Although poverty eradication has emerged as the top priority of the Philippine government since the 1980s, factors such as the rising population, and the slumping economy amidst political struggles in the late 1980s, kept the goal an elusive dream for the Philippine government, and for millions of vulnerable Filipinos.
But with the introduction of the MDG's there were major improvements observed in reducing poverty. Table 1 shows that over the span of 12 years, "subsistence poverty declined from 20.4 percent in 1991 to 16% in 2000 and down to 12.15% in 2003" (Philippines Progress Report on the Millennium Development Goals, 2003, p.2). Table 2 also shows much promise in lowering the proportion of the population below the poverty line (i.e. per capita income < $1 a day). From a high of 45% in 1991, it went down to 33% in 2000. According to the "latest official data from the National Statistical Coordination Board (NSCB), the data was at 30.4% by 2003, midway through the timeline for the MDGs and ahead of the 22.65% target" (Virola, 2006).
Despite the positive result in the present ratios, several issues still remain to be taken in hand. For instance, poverty incidence in the Philippines is largely concentrated in the rural areas and in Visayas and Southern Mindanao. The Philippines Progress Report on the Millennium Development Goals (2003, p.2) noted that "about 78.8 percent of the food-poor families live in the rural areas...rural poverty remained high between 1991 (55.1%) and 2000 (54.5%). Urban poverty has been reduced by almost one third as of the year 2000, from 35.6 percent in 1991."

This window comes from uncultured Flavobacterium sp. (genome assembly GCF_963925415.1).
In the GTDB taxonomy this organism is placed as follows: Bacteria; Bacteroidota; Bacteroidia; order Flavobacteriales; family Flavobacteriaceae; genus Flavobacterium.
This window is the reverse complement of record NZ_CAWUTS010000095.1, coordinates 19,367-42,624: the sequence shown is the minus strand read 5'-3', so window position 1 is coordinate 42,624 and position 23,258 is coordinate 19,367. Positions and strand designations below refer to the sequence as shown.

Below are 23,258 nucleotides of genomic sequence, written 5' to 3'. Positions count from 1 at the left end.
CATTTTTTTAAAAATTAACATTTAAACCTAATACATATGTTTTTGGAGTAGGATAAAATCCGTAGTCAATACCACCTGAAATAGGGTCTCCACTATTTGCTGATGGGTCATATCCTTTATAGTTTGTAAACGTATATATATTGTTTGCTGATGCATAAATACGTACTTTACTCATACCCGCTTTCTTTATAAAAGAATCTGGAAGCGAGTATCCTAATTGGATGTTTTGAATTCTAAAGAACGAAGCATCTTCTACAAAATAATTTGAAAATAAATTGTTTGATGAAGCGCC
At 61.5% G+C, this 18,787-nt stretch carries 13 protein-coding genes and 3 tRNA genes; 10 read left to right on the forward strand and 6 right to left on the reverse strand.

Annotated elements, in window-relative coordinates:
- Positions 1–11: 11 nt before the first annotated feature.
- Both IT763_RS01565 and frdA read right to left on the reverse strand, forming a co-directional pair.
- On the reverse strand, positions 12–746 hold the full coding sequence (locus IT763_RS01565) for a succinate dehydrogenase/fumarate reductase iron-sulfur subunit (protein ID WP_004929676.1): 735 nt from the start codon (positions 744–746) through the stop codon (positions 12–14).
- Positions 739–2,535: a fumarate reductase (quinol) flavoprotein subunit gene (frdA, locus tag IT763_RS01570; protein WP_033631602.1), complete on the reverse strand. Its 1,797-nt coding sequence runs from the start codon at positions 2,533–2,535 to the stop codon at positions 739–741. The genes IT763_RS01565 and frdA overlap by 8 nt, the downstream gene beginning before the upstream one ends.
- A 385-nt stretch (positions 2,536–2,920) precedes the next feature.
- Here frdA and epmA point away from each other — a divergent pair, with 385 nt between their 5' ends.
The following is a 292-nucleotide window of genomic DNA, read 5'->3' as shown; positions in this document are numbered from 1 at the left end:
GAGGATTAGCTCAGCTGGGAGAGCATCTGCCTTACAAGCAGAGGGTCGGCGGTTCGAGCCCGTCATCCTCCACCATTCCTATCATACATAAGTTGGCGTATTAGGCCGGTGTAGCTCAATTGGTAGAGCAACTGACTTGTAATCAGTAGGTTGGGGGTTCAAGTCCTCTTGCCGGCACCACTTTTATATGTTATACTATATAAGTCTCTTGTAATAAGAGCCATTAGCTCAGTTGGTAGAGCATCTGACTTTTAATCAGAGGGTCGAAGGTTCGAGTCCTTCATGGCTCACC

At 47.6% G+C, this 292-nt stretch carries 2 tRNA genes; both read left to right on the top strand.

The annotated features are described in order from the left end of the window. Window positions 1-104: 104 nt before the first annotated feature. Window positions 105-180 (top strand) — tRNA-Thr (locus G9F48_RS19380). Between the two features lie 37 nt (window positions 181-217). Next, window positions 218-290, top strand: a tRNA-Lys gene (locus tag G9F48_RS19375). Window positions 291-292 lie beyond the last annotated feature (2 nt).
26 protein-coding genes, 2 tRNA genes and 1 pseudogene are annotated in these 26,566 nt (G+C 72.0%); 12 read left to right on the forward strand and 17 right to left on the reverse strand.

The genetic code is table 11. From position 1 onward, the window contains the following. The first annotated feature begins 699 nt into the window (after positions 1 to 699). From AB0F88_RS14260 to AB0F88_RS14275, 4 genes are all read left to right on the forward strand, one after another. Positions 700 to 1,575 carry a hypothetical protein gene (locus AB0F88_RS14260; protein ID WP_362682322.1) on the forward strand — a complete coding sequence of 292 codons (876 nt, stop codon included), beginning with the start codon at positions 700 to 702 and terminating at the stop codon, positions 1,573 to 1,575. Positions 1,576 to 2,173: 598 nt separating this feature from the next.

In terms of poverty concentration by region, 65.2% of the population in Central Mindanao and the Autonomous Region of Muslim Mindanao (ARMM) is classified as poor. Bicol and most regions in the Visayas and Mindanao viz. Central Mindanao, CARAGA, Western Visayas, Eastern Visayas, and Western Mindanao also have poverty rates considerably higher than the national average. Furthermore, Table 3 shows reveal that the Gini coefficient has remained high at 0.48 in 2000 which makes income inequality still a huge part of the problem (Philippine National Statistics Office, 2004).
The present Philippine administration is committed to win the war against poverty. The Arroyo administration has outlined a "comprehensive set of policies and programs directly aimed at addressing the needs of the poor, under the Medium Term Philippine Development Plan (MTPDP) 2001-04. The core strategies are: 1) Macroeconomic stability with equitable growth based on free enterprise; 2) Agricultural and fisheries modernization with social equity; 3) Comprehensive human development and protecting the vulnerable; and 4) Good governance and the rule of law" (Philippines Progress Report on the Millennium Development Goals, 2003, p.14)
The centrepiece of the government's Anti-Poverty Agenda is known as KALAHI or "Kapit-Bisig Laban sa Kahirapan" (Linking Arms Against Poverty) Program, a community- driven development project that aims to improve the access to social services (low-cost, productive infrastructure such as roads, water systems, clinics, and schools), empowerment of the people through strengthening the community participation in local governance, and the management of resources. Since its inception, the project has seen